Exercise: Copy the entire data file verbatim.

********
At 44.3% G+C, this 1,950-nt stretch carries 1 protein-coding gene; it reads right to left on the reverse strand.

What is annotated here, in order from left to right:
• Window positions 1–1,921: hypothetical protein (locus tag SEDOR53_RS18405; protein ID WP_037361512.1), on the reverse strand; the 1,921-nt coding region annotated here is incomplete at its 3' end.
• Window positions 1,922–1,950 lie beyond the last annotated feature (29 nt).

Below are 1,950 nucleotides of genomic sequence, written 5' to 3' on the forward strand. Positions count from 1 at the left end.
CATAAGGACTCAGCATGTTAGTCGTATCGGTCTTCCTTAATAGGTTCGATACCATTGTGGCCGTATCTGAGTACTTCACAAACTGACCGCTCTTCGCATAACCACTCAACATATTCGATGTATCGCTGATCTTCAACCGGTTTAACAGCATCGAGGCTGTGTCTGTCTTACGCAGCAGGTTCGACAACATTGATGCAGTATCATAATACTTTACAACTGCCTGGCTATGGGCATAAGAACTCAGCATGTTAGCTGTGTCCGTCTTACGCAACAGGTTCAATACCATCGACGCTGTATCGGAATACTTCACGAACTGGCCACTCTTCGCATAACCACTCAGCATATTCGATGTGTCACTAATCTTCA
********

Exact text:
At 44.3% G+C, this 1,950-nt stretch carries 1 protein-coding gene; it reads right to left on the reverse strand.

What is annotated here, in order from left to right:
• Window positions 1–1,921: hypothetical protein (locus tag SEDOR53_RS18405; protein ID WP_037361512.1), on the reverse strand; the 1,921-nt coding region annotated here is incomplete at its 3' end.
• Window positions 1,922–1,950 lie beyond the last annotated feature (29 nt).

Below are 1,950 nucleotides of genomic sequence, written 5' to 3' on the forward strand. Positions count from 1 at the left end.
CATAAGGACTCAGCATGTTAGTCGTATCGGTCTTCCTTAATAGGTTCGATACCATTGTGGCCGTATCTGAGTACTTCACAAACTGACCGCTCTTCGCATAACCACTCAACATATTCGATGTATCGCTGATCTTCAACCGGTTTAACAGCATCGAGGCTGTGTCTGTCTTACGCAGCAGGTTCGACAACATTGATGCAGTATCATAATACTTTACAACTGCCTGGCTATGGGCATAAGAACTCAGCATGTTAGCTGTGTCCGTCTTACGCAACAGGTTCAATACCATCGACGCTGTATCGGAATACTTCACGAACTGGCCACTCTTCGCATAACCACTCAGCATATTCGATGTGTCACTAATCTTCA